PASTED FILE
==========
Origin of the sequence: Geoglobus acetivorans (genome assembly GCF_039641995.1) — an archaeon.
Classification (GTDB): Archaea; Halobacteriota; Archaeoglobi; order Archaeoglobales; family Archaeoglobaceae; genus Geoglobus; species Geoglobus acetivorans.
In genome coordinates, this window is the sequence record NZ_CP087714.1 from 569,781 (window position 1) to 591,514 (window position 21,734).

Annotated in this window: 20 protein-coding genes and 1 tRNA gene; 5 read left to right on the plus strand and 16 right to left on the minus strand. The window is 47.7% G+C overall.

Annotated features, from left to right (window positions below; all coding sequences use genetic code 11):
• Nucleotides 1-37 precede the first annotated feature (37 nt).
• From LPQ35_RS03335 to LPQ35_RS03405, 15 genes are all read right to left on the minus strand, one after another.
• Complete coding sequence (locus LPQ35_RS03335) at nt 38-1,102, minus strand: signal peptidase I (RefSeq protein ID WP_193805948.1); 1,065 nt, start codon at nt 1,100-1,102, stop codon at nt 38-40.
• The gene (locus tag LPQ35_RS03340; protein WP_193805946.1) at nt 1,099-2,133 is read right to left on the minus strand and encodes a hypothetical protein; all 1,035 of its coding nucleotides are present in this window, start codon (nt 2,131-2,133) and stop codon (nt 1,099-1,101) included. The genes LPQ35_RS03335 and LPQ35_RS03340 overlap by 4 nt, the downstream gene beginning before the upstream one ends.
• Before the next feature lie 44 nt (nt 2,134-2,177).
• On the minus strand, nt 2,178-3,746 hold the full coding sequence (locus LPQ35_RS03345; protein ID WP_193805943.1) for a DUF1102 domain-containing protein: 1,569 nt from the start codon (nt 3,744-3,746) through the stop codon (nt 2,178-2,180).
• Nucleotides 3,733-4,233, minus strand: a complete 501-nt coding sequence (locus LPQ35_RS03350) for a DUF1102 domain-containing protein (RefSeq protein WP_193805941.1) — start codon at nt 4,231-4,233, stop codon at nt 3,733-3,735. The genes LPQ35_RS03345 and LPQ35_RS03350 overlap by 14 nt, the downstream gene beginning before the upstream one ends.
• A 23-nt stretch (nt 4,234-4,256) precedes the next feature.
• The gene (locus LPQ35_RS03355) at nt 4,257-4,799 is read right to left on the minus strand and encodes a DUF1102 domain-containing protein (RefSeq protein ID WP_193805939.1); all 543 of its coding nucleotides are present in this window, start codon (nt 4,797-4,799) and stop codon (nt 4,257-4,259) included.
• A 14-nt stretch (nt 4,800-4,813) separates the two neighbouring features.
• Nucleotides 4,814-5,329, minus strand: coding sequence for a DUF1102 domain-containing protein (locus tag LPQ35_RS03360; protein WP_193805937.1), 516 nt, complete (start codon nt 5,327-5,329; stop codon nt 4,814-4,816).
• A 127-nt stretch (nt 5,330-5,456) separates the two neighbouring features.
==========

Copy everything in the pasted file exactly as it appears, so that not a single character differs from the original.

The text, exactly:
Origin of the sequence: Geoglobus acetivorans (genome assembly GCF_039641995.1) — an archaeon.
Classification (GTDB): Archaea; Halobacteriota; Archaeoglobi; order Archaeoglobales; family Archaeoglobaceae; genus Geoglobus; species Geoglobus acetivorans.
In genome coordinates, this window is the sequence record NZ_CP087714.1 from 569,781 (window position 1) to 591,514 (window position 21,734).

Annotated in this window: 20 protein-coding genes and 1 tRNA gene; 5 read left to right on the plus strand and 16 right to left on the minus strand. The window is 47.7% G+C overall.

Annotated features, from left to right (window positions below; all coding sequences use genetic code 11):
• Nucleotides 1-37 precede the first annotated feature (37 nt).
• From LPQ35_RS03335 to LPQ35_RS03405, 15 genes are all read right to left on the minus strand, one after another.
• Complete coding sequence (locus LPQ35_RS03335) at nt 38-1,102, minus strand: signal peptidase I (RefSeq protein ID WP_193805948.1); 1,065 nt, start codon at nt 1,100-1,102, stop codon at nt 38-40.
• The gene (locus tag LPQ35_RS03340; protein WP_193805946.1) at nt 1,099-2,133 is read right to left on the minus strand and encodes a hypothetical protein; all 1,035 of its coding nucleotides are present in this window, start codon (nt 2,131-2,133) and stop codon (nt 1,099-1,101) included. The genes LPQ35_RS03335 and LPQ35_RS03340 overlap by 4 nt, the downstream gene beginning before the upstream one ends.
• Before the next feature lie 44 nt (nt 2,134-2,177).
• On the minus strand, nt 2,178-3,746 hold the full coding sequence (locus LPQ35_RS03345; protein ID WP_193805943.1) for a DUF1102 domain-containing protein: 1,569 nt from the start codon (nt 3,744-3,746) through the stop codon (nt 2,178-2,180).
• Nucleotides 3,733-4,233, minus strand: a complete 501-nt coding sequence (locus LPQ35_RS03350) for a DUF1102 domain-containing protein (RefSeq protein WP_193805941.1) — start codon at nt 4,231-4,233, stop codon at nt 3,733-3,735. The genes LPQ35_RS03345 and LPQ35_RS03350 overlap by 14 nt, the downstream gene beginning before the upstream one ends.
• A 23-nt stretch (nt 4,234-4,256) precedes the next feature.
• The gene (locus LPQ35_RS03355) at nt 4,257-4,799 is read right to left on the minus strand and encodes a DUF1102 domain-containing protein (RefSeq protein ID WP_193805939.1); all 543 of its coding nucleotides are present in this window, start codon (nt 4,797-4,799) and stop codon (nt 4,257-4,259) included.
• A 14-nt stretch (nt 4,800-4,813) separates the two neighbouring features.
• Nucleotides 4,814-5,329, minus strand: coding sequence for a DUF1102 domain-containing protein (locus tag LPQ35_RS03360; protein WP_193805937.1), 516 nt, complete (start codon nt 5,327-5,329; stop codon nt 4,814-4,816).
• A 127-nt stretch (nt 5,330-5,456) separates the two neighbouring features.